Mum’s dismay as son fostered by gay men

A Roman Catholic mother is taking legal advice after Brighton and Hove Council arranged to place her ten-year-old son with a gay foster couple.

The little boy was placed in care after his mother had a mental breakdown, the result of an abusive marriage, and was left unable to care for him.

He is to arrive today at his new home, where he will be living with a middle-aged gay couple who run a hotel in Brighton.

His mother has not commented on the situation directly, but a Roman Catholic charity, the Thomas More Legal Centre, is providing her with advice.

Neil Addison, the group’s director, said: “We are advising her on her legal options and seeking to resolve the matter with the council by agreement.”

One of the mother’s fellow parishioners added: “Both are Catholic. She is a committed Catholic, he has been baptised a Catholic and brought up by his mother as one.

“She knows she is unwell and cannot cope with looking after him. All she wants is for him to be raised in a regular family atmosphere, by a man and a woman.

“She would prefer a Catholic couple, but if that is not possible, at least a heterosexual one. But social services have given her no choice. She cannot understand how he can be looked after by two men she’s never met.

“Her belief is that they could encourage him into a lifestyle that is against her religious beliefs.

“The other day he asked her, ‘Mummy, are you lesbian or gay?’ She had to tell him she was neither.”

A leading Roman Catholic lawyer, who asked not to be named, told one newspaper: “I have to ask, would a local authority put a ten-year-old atheist child into a devoutly Catholic home? I think not.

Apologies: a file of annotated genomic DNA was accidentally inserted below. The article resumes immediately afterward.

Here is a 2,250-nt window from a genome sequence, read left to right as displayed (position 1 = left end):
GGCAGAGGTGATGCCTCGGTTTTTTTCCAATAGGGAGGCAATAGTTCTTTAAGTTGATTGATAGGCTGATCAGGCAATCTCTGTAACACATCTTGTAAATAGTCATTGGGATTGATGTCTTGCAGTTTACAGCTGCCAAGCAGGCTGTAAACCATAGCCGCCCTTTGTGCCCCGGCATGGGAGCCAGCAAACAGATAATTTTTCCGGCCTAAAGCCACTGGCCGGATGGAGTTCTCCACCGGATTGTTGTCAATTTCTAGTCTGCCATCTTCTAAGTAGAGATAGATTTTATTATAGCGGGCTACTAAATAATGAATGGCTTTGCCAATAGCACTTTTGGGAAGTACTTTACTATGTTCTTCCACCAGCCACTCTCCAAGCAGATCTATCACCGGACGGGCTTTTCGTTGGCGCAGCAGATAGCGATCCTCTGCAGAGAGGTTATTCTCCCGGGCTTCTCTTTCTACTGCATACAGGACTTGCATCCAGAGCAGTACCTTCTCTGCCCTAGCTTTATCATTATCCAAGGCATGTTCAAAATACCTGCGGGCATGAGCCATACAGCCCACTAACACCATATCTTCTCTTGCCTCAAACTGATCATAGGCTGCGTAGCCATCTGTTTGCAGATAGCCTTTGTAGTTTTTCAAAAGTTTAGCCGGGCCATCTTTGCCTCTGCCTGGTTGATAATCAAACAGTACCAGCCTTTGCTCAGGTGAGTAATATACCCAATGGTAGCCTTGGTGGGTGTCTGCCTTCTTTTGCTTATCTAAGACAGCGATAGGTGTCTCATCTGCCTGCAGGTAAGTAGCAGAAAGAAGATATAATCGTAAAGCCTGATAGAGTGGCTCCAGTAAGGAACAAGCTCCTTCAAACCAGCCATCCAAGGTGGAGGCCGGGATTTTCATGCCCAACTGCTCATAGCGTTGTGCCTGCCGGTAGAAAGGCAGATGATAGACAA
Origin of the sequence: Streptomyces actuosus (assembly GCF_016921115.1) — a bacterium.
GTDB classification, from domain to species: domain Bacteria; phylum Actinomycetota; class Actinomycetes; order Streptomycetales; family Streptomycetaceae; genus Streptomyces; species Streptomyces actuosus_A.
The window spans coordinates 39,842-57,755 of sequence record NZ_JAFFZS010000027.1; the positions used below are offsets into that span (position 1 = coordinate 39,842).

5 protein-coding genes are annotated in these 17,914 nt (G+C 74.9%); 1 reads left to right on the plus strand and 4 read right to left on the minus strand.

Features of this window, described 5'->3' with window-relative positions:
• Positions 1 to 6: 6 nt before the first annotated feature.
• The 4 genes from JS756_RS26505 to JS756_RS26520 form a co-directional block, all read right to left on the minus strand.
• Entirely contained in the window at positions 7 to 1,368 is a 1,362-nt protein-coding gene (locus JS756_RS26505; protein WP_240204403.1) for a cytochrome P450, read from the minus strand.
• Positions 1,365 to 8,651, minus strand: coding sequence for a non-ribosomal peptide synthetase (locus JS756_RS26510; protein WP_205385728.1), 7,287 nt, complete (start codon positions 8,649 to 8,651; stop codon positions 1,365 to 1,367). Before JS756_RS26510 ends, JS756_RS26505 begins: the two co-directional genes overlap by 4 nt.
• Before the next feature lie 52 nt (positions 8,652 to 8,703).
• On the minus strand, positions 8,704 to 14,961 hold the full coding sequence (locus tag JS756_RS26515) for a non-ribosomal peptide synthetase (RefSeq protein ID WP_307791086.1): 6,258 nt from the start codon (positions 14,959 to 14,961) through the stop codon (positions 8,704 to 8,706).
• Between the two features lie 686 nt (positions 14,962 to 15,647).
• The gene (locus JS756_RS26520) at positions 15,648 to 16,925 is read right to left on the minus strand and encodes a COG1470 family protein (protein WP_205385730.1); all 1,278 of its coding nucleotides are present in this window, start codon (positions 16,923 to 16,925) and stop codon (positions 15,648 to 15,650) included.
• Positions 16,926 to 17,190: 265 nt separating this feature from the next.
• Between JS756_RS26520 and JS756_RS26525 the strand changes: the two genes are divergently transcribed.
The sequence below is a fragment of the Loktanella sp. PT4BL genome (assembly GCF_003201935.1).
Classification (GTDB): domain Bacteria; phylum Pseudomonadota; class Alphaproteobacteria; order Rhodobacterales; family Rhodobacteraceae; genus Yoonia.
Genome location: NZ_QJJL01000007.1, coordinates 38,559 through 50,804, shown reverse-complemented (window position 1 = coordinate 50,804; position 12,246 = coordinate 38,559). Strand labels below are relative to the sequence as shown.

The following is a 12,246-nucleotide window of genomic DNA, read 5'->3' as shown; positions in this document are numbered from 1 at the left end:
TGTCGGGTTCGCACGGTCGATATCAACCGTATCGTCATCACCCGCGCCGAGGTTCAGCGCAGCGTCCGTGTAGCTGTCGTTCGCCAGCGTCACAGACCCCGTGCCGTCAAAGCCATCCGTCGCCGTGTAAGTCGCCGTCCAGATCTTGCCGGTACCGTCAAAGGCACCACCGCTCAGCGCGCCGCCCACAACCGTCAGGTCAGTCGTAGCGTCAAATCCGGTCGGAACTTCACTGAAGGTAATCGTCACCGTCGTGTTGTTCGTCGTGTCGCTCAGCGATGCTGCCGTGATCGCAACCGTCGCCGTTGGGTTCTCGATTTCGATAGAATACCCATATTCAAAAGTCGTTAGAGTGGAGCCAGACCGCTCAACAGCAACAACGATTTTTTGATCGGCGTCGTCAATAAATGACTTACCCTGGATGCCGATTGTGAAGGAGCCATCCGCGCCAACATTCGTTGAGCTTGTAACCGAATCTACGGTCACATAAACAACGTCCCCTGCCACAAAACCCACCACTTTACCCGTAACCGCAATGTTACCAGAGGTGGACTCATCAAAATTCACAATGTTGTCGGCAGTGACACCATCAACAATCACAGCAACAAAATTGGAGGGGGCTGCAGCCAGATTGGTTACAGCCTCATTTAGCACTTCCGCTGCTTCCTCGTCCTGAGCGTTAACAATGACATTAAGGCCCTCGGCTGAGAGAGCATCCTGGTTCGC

“Or would it place a ten-year-old hijab-wearing devout Muslim girl with two gay men? Again, I think not.”

The lawyer added: “This local authority is clearly not taking account of this child’s cultural and religious identity, which it is obliged to do legally.”

Brighton and Hove Council insists that the foster carers are experienced and fully qualified. It has refused to comment on the decision to place the child with a same-sex couple despite his mother’s wishes.

The same council was at the centre of a legal row last year when it pulled funding from a care home which refused to ask its elderly Christian residents about their sexual orientation every three months.

It has one of the highest rates of gay fostering and adoption in Britain.

This is the latest in a series of cases where local authorities have placed children with same-sex couples as adoptive or foster parents against the wishes of the children’s families.

It was reported in April that a family in Somerset were attempting to block the adoption of their two young boys by a homosexual couple, a plan which they said went against the family’s “Christian values”.

The placement had gone ahead despite offers from the mother’s married brother and her parents to give a home to the children.

In Edinburgh two grandparents were told that at 46 and 59 they were too old to adopt their four and five-year-old grandchildren.

When they objected to Edinburgh County Council’s decision to give the children to a gay couple, they were told to drop their opposition or be cut off from the children completely.

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